the last couple of weeks I was very busy and didn’t have the time to read as much as I’d have liked, so you only get two reviews this week. But I hope you will enjoy them:
HRH Prince Philip: Escape from the Palace by Thomas J. O’Mara
If you like books with sensible plots, stay away from this one. HRH Prince Philip: Escape From The Palace is a very surreal read that makes the less sense the further on you go. But if you just relax and go with the flow, you may really enjoy it.
1960s. A middle-aged Prince Philip, father to four children and husband to the Queen of England, is living a privileged and comfortable life. But he doesn’t see it that way. He feels trapped in a gilded cage. He doesn’t want to abandon his duties completely, but needs at least a taste of freedom. But how? One night, Jones, the butler, informs him that he has found, in the Prince’s bathroom, a mysterious hole. Curious, Philip decides to explore it. The hole is the entrance to an underground tunnel that runs under Buckingham Palace, connecting it to the outside world. It’s an entrance very few people know about. One of these is the Earl of Buckingham, a hermit who lives under the palace to protect the royal family.
Philip asks his help to escape in disguise from the palace on a regular basis. It’s not long before the Queen realises something’s wrong with her husband. She decides, with the help of her mother and a few ladies-in-waiting, to investigate. Will she find out his secret? Will the press? That would create such a scandal, and every precaution must be taken to make sure they never get even the slightest hint of what’s going on.
I found it hard to get into this book. At the beginning, I just kept thinking, “I can’t imagine Prince Philip suffering from depression,” “the Queen can’t possibly be that petulant,” or “this development in the plot doesn’t make sense at all. There’s no way this could ever happen.” But, after a while, I decided to do something that made me enjoy the book a lot more: I took it for what it is. A surreal, senseless tale that however, explores serious issues. Are the lives of the privileged really that privileged? How much personal freedom should a person give up to do his/her duty and the right thing?
The book is written in a witty and entertaining writing style. And even though there isn’t just one narrator (Prince Philip is, however, the main one), the story is not confusing at all. It flows easily and is a pleasure to read. Until you reach the last chapter at least. Even though at that point I didn’t expect the story to make much sense and was glad with that, the end was so unbelievable it turned into a bit of a farce. But that’s just me. I’m sure those who are into the surreal will love this book from the very beginning to the very end.
Available at: amazon
How the Stock Market Works: A Beginner’s Guide to Investment by Michael Becket
A lot of people are scared of the stock market and prefer to keep all their savings safely in the bank. But to invest some in stocks, bonds, and other financial products can make you a lot of money, even now in a time of recession. You just need the necessary knowledge to make the smart and right choices. Michael Becket, with his book How The Stock Market Works: A Beginner’s Guide To Investment, helps you do just that.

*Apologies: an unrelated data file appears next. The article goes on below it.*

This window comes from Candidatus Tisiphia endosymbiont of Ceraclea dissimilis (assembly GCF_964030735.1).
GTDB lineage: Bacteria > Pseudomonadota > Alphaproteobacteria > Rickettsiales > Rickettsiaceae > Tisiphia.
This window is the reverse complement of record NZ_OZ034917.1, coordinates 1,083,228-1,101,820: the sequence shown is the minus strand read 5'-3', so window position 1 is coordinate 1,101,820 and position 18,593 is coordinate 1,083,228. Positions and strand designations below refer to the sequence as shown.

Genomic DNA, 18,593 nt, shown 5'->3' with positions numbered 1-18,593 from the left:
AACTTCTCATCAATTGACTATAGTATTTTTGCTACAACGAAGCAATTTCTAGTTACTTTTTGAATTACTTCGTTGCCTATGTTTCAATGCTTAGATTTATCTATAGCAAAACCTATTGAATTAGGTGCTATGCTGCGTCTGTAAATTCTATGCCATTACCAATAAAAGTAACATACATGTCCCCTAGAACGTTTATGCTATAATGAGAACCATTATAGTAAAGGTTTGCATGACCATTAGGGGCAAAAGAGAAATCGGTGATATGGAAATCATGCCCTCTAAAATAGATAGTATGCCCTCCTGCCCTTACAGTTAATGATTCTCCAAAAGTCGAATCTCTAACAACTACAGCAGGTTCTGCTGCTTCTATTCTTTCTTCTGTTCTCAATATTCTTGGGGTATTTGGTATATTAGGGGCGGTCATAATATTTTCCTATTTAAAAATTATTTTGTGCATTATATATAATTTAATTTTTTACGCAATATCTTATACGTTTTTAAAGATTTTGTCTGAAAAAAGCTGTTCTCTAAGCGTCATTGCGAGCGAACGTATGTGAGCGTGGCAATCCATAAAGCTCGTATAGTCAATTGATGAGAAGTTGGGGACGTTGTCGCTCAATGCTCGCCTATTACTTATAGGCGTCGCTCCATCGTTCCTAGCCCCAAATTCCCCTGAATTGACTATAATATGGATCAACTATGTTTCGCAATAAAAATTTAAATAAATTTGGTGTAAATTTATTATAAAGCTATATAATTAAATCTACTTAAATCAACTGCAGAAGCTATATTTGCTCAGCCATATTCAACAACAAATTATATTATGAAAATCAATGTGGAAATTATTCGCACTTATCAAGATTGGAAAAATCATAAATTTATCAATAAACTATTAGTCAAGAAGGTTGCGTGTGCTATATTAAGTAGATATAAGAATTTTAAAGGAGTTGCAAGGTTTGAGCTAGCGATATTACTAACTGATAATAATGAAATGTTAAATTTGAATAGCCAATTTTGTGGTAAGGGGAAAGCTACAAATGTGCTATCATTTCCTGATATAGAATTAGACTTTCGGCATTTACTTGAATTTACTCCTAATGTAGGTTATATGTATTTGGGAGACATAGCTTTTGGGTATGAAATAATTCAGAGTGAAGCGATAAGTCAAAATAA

Becket starts by explaining all the financial products being traded are, how they work, what their pros and cons are, and who should invest in them. He then explains how to evaluate the market, financial information, and individual shares to help you choose which ones are worth buying, how to buy, trade, and sell them, and the consequences, duties, and benefits of being a shareholder. The last chapter is dedicated to taxes. At the end, you will find a glossary explaining all the financial terms used in the book. But the most important advice he gives is this: listen to everyone’s advice but follow your instinct. No one, not even experts, gets it right all the time. Following someone else’s advice’s blindly could cost you a lot of money.
Michael Becket is a financial journalist who worked for the Daily Telegraph, so the book is aimed at an UK audience. Some chapters, like that dedicated to taxes, will be of little use to those living in other countries, although there is a lot of information in here that anyone will find useful.
The book claims to be a beginner’s guide to investment. I think that’s partly true. I found some sections, like those who explained what stocks and bonds are, very straightforward and easy-to-understand even for newbies who know nothing about finance. But other parts, such as that dedicated to derivatives (quite a complicated topic I must add), were more difficult to grasp, and I had to reread them a couple of times to make sense of them. If you already know something about the topic, reading this book will be much easier for you. Even so, it is a very informative read. If you are interested in starting to invest in the stock market, and ready to master some financial language, you will find this book very useful.
Available at: amazon
Would you like to read these books, or already have?
Disclaimer: this book was sent by PR for consideration. In addition, this post contains affiliate links.